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Quezon Provincial Capitol Building
|Nickname(s): The Palm State|
Location in the Philippines
|Region||Calabarzon (Region IV-A)|
|Founded||1591 (as Kalilayan)
March 2, 1901 (as Tayabas)
|• Type||Province of the Philippines|
|• Governor||David C.Suarez (NUP)|
|• Vice Governor||Samuel B. Nantes (LP)|
|• Total||9,069.60 km2 (3,501.79 sq mi)|
|Area rank||6th out of 80|
|• Rank||13th out of 80|
|• Density||190/km2 (500/sq mi)|
|• Density rank||44th out of 80|
|Excludes Lucena City|
|• Independent cities||1|
|• Component cities||1|
including independent cities: 1,242
|• Districts||1st to 4th districts of Quezon (shared with Lucena City)|
|• Ethnic groups||Tagalog (81%), Bicolano (11%), Bisaya (6%), Others (2%)|
|• Languages||Tagalog (Tayabasin dialect), Bicol, English|
|Time zone||PHT (UTC+8)|
|ZIP code||4300 to 4342|
|ISO 3166 code||PH-QUE|
Quezon (Tagalog pronunciation: [ˈkɛson]) is a province of the Philippines in the CALABARZON region of Luzon island. The province was named after Manuel L. Quezon, the second President of the Philippines, and its capital is Lucena City.
Quezon is southeast of Metro Manila and is bordered by the provinces of Aurora to the north, Bulacan, Rizal, Laguna and Batangas to the west and the provinces of Camarines Norte and Camarines Sur to the east. Part of Quezon lies on an isthmus connecting the Bicol Peninsula to the main part of Luzon. The province also includes the Polillo Islands in the Philippine Sea.
A major tourism draw to the province is Mount Banahaw. The mountain is surrounded by spiritual mysticism with many cults and religious organizations staying on the mountain. Numerous pilgrims visit the mountain especially during Holy Week.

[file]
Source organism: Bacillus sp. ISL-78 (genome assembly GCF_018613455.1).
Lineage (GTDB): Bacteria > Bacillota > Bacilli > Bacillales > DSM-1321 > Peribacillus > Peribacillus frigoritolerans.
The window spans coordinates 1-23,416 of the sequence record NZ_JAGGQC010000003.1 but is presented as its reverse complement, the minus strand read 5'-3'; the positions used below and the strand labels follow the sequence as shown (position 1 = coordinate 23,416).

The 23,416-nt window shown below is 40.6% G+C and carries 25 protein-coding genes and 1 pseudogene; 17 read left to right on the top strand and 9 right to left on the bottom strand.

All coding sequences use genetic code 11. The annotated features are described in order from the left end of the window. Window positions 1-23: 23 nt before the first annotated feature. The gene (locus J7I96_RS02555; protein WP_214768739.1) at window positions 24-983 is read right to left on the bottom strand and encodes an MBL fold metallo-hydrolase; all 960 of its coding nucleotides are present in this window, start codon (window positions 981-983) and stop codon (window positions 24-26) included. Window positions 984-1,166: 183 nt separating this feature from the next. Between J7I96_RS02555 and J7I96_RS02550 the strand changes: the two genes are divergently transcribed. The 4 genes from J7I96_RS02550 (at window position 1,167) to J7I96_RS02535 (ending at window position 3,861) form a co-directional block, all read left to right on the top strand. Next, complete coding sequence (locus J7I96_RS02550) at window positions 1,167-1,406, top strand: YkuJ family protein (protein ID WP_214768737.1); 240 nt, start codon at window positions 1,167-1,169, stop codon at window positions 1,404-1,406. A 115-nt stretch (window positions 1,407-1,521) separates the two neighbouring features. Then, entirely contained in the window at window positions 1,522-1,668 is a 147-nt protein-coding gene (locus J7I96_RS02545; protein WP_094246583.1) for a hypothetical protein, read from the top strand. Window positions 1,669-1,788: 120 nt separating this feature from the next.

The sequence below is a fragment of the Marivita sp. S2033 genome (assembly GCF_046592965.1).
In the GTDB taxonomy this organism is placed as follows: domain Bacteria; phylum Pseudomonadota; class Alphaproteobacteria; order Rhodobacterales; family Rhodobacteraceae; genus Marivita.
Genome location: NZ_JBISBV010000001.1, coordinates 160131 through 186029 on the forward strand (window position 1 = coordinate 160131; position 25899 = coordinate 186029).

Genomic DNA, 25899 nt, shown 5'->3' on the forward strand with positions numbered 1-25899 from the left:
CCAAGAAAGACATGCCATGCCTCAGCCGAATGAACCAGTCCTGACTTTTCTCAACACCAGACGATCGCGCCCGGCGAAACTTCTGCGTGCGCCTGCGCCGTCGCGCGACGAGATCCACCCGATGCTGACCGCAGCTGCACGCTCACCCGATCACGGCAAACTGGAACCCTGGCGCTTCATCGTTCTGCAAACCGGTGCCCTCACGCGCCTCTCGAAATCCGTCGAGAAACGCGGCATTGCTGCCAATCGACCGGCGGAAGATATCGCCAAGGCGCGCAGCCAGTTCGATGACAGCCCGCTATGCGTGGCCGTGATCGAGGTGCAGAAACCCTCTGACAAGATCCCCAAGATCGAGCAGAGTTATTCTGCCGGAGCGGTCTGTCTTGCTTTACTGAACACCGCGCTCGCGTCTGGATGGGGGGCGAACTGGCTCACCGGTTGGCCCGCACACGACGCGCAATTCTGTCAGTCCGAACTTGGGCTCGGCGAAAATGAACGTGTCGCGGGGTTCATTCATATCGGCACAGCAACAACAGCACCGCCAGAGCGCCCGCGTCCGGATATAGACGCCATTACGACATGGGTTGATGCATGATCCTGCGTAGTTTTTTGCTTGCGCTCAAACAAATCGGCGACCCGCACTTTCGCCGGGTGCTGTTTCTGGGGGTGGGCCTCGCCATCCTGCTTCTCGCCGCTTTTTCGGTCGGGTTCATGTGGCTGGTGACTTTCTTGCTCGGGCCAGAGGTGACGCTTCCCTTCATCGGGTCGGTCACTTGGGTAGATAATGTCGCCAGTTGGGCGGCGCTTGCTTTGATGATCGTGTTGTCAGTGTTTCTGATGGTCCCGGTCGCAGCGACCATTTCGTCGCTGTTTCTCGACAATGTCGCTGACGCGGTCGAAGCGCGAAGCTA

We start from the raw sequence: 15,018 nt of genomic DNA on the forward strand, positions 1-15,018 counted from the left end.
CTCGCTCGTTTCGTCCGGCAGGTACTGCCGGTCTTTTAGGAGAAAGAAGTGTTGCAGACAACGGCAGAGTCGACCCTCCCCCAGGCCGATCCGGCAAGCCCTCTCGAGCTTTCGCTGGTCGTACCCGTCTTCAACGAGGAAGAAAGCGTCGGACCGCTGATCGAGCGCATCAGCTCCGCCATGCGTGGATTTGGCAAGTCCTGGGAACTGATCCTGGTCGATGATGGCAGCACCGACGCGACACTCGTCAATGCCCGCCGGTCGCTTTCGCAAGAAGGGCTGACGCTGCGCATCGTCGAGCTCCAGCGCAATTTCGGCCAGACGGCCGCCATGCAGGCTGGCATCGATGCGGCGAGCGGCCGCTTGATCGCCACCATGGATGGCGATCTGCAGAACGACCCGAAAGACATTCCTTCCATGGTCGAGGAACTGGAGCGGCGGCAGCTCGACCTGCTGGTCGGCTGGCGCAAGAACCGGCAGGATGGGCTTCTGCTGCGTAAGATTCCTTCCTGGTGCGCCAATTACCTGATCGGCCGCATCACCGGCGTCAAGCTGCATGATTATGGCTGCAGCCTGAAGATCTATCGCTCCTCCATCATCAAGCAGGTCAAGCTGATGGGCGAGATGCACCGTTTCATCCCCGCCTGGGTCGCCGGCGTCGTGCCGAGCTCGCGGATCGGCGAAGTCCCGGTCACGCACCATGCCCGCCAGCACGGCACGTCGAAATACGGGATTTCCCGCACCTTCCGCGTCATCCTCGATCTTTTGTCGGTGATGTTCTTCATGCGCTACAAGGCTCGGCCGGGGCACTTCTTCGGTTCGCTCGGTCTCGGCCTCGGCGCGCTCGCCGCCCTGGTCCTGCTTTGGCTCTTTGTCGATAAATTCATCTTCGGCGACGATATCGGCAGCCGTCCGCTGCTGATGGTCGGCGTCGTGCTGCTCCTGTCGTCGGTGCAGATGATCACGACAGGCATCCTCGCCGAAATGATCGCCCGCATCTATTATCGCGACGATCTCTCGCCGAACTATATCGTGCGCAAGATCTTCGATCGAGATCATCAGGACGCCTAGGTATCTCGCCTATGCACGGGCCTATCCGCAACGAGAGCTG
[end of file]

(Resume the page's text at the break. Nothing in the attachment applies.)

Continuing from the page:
Originally, what now forms Quezon was divided among the provinces of Batangas, Laguna, and Nueva Ecija. The first European to explore the area was Juan de Salcedo in 1571-1572, during his expedition from Laguna to Camarines provinces.
In 1591, the province was created and called Kaliraya or Kalilayan, after the capital town which later became Unisan. In 1749, the capital was transferred to the town of Tayabas, from which the province got its new name.
Depredation and plunder by the Moros were rampant during the Spanish regime, because they opposed the colonizers, especially in their efforts to spread Christianity. The destruction of Kalilayan in 1604 by a big fleet of Moro pirates caused the inhabitants to transfer to Palsabangon (Pagbilao).
However, even the colonized people grew discontented with the Spaniards over the centuries. The most important event in the history of the province was the Confradia Revolt in 1841, which was led by the famous Lucbano, Apolinario de la Cruz, popularly known as Hermano Pule. The province, under General Miguel Malvar, was also among the earliest to join the Philippine Revolution. The Revolutionary Government took control over the province on August 15, 1898.
Japanese occupation of the province during World War II began on December 23, 1941, when the Japanese Imperial Army landed in Atimonan. The occupation witnessed the brutal murders of prominent sons of Tayabas. April 4, 1945 was the day the province was liberated as the combined Filipino and American army forces reached Lucena.
After the war, on September 7, 1946, Republic Act No. 14 changed the name Tayabas to Quezon, in honor of Manuel L. Quezon, the Commonwealth president who hailed from Baler, which was one of the province's towns.
In 1951, the northern part of Quezon was made into the sub-province of Aurora (which included Baler). Aurora was the name of the president's wife, Aurora Quezon. In 1979, Aurora was separated from Quezon as an independent province.
Splitting Quezon: Quezon del Norte and Quezon del Sur